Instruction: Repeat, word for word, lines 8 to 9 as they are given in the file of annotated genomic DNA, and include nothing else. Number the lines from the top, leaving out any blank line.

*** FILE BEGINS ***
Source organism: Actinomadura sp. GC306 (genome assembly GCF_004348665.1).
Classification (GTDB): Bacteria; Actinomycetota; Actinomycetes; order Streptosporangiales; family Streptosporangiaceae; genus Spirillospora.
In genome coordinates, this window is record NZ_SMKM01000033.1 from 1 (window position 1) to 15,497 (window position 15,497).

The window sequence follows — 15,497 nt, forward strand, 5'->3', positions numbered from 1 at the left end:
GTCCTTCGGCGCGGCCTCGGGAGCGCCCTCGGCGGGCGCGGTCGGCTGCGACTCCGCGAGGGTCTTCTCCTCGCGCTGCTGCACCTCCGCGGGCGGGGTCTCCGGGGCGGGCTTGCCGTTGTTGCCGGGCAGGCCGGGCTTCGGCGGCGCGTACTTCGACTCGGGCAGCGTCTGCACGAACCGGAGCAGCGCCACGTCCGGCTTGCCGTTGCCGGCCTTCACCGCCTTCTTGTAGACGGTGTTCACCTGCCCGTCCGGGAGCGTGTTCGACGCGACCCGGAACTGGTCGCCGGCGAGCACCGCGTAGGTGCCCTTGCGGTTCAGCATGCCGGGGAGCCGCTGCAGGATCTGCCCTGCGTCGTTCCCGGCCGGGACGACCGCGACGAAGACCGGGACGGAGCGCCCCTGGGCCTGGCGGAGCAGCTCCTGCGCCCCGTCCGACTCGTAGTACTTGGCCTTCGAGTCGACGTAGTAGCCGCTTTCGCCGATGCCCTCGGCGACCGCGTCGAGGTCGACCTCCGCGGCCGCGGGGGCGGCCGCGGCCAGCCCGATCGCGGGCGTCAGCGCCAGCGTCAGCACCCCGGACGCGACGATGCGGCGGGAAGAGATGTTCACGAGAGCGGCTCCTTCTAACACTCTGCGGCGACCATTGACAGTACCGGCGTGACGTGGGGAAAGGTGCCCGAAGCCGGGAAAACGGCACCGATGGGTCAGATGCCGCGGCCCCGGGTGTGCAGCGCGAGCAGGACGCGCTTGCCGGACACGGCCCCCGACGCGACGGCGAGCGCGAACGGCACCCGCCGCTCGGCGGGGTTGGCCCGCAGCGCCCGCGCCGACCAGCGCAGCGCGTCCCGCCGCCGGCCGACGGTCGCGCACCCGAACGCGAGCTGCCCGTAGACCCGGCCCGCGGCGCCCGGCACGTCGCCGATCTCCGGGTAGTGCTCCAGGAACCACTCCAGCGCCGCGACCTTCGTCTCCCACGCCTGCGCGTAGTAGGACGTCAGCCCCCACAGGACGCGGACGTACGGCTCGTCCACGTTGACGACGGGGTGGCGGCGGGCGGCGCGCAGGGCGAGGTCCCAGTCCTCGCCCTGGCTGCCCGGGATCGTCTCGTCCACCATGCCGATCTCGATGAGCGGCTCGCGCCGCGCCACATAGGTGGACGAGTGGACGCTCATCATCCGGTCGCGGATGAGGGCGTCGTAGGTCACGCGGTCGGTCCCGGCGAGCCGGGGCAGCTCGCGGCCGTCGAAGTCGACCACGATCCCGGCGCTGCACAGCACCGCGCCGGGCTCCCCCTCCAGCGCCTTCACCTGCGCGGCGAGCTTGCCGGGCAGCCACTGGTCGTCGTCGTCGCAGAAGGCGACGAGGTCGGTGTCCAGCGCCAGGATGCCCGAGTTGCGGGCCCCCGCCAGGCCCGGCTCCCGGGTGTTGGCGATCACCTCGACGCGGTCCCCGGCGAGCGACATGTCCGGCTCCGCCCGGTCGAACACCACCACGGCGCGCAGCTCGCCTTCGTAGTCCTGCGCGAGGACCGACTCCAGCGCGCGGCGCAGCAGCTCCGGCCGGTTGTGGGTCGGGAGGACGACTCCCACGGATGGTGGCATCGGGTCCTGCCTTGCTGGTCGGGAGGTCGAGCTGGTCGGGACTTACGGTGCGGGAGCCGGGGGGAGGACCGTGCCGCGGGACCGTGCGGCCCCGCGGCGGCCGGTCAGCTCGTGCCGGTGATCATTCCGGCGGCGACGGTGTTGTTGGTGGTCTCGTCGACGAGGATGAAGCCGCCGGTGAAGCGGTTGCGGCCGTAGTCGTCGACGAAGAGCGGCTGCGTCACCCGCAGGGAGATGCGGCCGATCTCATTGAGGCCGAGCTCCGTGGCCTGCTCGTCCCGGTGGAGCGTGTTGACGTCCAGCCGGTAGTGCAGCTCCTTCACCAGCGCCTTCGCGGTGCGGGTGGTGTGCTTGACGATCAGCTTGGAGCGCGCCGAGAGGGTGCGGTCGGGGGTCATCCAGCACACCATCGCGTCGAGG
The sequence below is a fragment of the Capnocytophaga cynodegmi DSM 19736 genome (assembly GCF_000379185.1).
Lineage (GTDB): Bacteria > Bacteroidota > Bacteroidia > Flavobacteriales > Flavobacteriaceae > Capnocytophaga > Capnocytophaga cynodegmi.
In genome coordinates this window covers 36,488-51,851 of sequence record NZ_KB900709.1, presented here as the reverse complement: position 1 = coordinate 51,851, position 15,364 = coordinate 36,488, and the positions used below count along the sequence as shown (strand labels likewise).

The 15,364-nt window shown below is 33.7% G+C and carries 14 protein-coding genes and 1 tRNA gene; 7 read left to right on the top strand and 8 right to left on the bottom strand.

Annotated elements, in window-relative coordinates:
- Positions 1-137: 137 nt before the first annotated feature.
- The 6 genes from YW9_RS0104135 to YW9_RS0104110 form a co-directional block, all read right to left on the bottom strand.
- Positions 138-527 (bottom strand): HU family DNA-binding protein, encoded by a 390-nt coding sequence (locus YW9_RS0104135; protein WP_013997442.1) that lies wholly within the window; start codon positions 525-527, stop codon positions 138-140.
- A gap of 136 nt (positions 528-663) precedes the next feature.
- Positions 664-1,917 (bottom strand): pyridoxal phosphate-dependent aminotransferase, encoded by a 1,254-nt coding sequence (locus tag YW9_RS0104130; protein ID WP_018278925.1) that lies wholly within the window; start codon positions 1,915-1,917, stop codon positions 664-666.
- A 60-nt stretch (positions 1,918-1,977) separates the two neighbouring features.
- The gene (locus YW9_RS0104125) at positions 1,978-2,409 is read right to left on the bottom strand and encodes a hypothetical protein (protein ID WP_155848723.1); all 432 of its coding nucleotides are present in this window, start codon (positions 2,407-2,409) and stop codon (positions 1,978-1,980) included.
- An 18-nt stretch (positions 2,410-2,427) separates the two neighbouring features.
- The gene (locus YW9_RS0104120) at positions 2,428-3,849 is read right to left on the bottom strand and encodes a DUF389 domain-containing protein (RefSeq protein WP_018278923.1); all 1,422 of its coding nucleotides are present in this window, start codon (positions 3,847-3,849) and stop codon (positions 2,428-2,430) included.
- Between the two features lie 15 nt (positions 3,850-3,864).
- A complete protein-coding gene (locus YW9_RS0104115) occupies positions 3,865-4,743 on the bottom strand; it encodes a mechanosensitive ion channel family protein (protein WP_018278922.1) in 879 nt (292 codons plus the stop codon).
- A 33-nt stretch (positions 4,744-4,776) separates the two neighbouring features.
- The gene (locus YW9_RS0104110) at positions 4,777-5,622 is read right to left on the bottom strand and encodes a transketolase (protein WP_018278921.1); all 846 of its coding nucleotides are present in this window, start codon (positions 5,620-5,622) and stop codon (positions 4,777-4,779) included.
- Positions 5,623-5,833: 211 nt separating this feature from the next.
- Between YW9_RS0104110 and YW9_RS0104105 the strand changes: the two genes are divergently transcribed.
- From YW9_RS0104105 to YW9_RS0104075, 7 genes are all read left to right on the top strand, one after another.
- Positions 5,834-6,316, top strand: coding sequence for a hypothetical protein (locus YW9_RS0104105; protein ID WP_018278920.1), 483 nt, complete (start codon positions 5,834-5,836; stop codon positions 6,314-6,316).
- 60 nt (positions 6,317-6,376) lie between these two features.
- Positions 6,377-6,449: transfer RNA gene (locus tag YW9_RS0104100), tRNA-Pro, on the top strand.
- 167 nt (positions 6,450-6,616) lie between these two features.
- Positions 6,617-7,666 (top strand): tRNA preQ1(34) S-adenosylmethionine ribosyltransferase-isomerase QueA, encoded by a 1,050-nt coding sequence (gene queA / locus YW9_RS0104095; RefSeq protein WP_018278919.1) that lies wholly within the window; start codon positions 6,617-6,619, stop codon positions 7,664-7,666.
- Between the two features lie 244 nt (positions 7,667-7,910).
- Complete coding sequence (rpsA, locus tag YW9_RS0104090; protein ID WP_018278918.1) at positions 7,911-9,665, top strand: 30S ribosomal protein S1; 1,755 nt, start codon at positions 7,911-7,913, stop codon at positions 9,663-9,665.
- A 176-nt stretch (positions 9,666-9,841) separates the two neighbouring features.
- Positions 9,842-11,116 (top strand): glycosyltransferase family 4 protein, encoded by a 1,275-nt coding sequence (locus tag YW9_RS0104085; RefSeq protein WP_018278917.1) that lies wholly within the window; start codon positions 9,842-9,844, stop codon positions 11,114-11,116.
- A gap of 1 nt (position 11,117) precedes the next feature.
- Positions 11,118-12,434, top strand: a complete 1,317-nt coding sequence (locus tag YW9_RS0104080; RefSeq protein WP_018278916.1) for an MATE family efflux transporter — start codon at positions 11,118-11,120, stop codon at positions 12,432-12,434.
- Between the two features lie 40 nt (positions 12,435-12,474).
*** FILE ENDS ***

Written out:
In genome coordinates this window covers 36,488-51,851 of sequence record NZ_KB900709.1, presented here as the reverse complement: position 1 = coordinate 51,851, position 15,364 = coordinate 36,488, and the positions used below count along the sequence as shown (strand labels likewise).

The 15,364-nt window shown below is 33.7% G+C and carries 14 protein-coding genes and 1 tRNA gene; 7 read left to right on the top strand and 8 right to left on the bottom strand.